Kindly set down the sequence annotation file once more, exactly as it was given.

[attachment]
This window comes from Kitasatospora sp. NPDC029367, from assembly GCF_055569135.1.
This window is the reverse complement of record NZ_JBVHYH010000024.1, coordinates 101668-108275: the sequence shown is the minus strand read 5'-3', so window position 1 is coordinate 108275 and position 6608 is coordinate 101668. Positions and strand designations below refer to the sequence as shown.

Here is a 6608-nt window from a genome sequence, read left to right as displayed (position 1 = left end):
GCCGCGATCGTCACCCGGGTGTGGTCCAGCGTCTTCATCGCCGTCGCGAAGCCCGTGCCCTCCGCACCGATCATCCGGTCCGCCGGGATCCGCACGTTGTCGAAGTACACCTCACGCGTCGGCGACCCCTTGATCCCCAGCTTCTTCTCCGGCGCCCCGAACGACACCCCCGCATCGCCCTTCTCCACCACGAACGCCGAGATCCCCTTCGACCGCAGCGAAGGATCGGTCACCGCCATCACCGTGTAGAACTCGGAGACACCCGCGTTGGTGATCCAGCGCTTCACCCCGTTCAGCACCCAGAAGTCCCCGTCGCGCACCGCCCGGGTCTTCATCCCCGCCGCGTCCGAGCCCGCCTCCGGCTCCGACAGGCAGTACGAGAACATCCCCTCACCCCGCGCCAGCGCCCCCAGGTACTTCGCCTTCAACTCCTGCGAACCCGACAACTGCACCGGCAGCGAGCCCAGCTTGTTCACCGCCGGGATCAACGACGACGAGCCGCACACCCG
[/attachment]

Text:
This window comes from Kitasatospora sp. NPDC029367, from assembly GCF_055569135.1.
This window is the reverse complement of record NZ_JBVHYH010000024.1, coordinates 101668-108275: the sequence shown is the minus strand read 5'-3', so window position 1 is coordinate 108275 and position 6608 is coordinate 101668. Positions and strand designations below refer to the sequence as shown.

Here is a 6608-nt window from a genome sequence, read left to right as displayed (position 1 = left end):
GCCGCGATCGTCACCCGGGTGTGGTCCAGCGTCTTCATCGCCGTCGCGAAGCCCGTGCCCTCCGCACCGATCATCCGGTCCGCCGGGATCCGCACGTTGTCGAAGTACACCTCACGCGTCGGCGACCCCTTGATCCCCAGCTTCTTCTCCGGCGCCCCGAACGACACCCCCGCATCGCCCTTCTCCACCACGAACGCCGAGATCCCCTTCGACCGCAGCGAAGGATCGGTCACCGCCATCACCGTGTAGAACTCGGAGACACCCGCGTTGGTGATCCAGCGCTTCACCCCGTTCAGCACCCAGAAGTCCCCGTCGCGCACCGCCCGGGTCTTCATCCCCGCCGCGTCCGAGCCCGCCTCCGGCTCCGACAGGCAGTACGAGAACATCCCCTCACCCCGCGCCAGCGCCCCCAGGTACTTCGCCTTCAACTCCTGCGAACCCGACAACTGCACCGGCAGCGAGCCCAGCTTGTTCACCGCCGGGATCAACGACGACGAGCCGCACACCCG